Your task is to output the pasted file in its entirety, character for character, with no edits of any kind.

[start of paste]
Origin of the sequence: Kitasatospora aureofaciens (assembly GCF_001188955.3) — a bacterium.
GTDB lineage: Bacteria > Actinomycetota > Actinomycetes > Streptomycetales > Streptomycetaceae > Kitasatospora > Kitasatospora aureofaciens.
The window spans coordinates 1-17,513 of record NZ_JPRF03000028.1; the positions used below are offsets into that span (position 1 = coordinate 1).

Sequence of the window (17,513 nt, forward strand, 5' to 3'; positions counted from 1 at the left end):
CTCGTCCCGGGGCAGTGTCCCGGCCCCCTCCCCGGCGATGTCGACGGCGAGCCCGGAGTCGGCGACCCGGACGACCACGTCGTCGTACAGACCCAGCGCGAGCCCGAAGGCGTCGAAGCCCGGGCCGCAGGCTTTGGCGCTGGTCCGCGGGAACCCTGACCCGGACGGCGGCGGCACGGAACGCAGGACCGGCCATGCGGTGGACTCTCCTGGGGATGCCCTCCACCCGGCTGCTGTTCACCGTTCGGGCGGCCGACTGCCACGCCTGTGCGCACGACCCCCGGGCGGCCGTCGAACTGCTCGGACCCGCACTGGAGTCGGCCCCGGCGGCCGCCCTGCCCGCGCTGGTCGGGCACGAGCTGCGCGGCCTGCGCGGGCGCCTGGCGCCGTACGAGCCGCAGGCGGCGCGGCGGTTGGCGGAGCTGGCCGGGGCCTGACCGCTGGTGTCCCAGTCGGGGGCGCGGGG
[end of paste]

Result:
Origin of the sequence: Kitasatospora aureofaciens (assembly GCF_001188955.3) — a bacterium.
GTDB lineage: Bacteria > Actinomycetota > Actinomycetes > Streptomycetales > Streptomycetaceae > Kitasatospora > Kitasatospora aureofaciens.
The window spans coordinates 1-17,513 of record NZ_JPRF03000028.1; the positions used below are offsets into that span (position 1 = coordinate 1).

Sequence of the window (17,513 nt, forward strand, 5' to 3'; positions counted from 1 at the left end):
CTCGTCCCGGGGCAGTGTCCCGGCCCCCTCCCCGGCGATGTCGACGGCGAGCCCGGAGTCGGCGACCCGGACGACCACGTCGTCGTACAGACCCAGCGCGAGCCCGAAGGCGTCGAAGCCCGGGCCGCAGGCTTTGGCGCTGGTCCGCGGGAACCCTGACCCGGACGGCGGCGGCACGGAACGCAGGACCGGCCATGCGGTGGACTCTCCTGGGGATGCCCTCCACCCGGCTGCTGTTCACCGTTCGGGCGGCCGACTGCCACGCCTGTGCGCACGACCCCCGGGCGGCCGTCGAACTGCTCGGACCCGCACTGGAGTCGGCCCCGGCGGCCGCCCTGCCCGCGCTGGTCGGGCACGAGCTGCGCGGCCTGCGCGGGCGCCTGGCGCCGTACGAGCCGCAGGCGGCGCGGCGGTTGGCGGAGCTGGCCGGGGCCTGACCGCTGGTGTCCCAGTCGGGGGCGCGGGG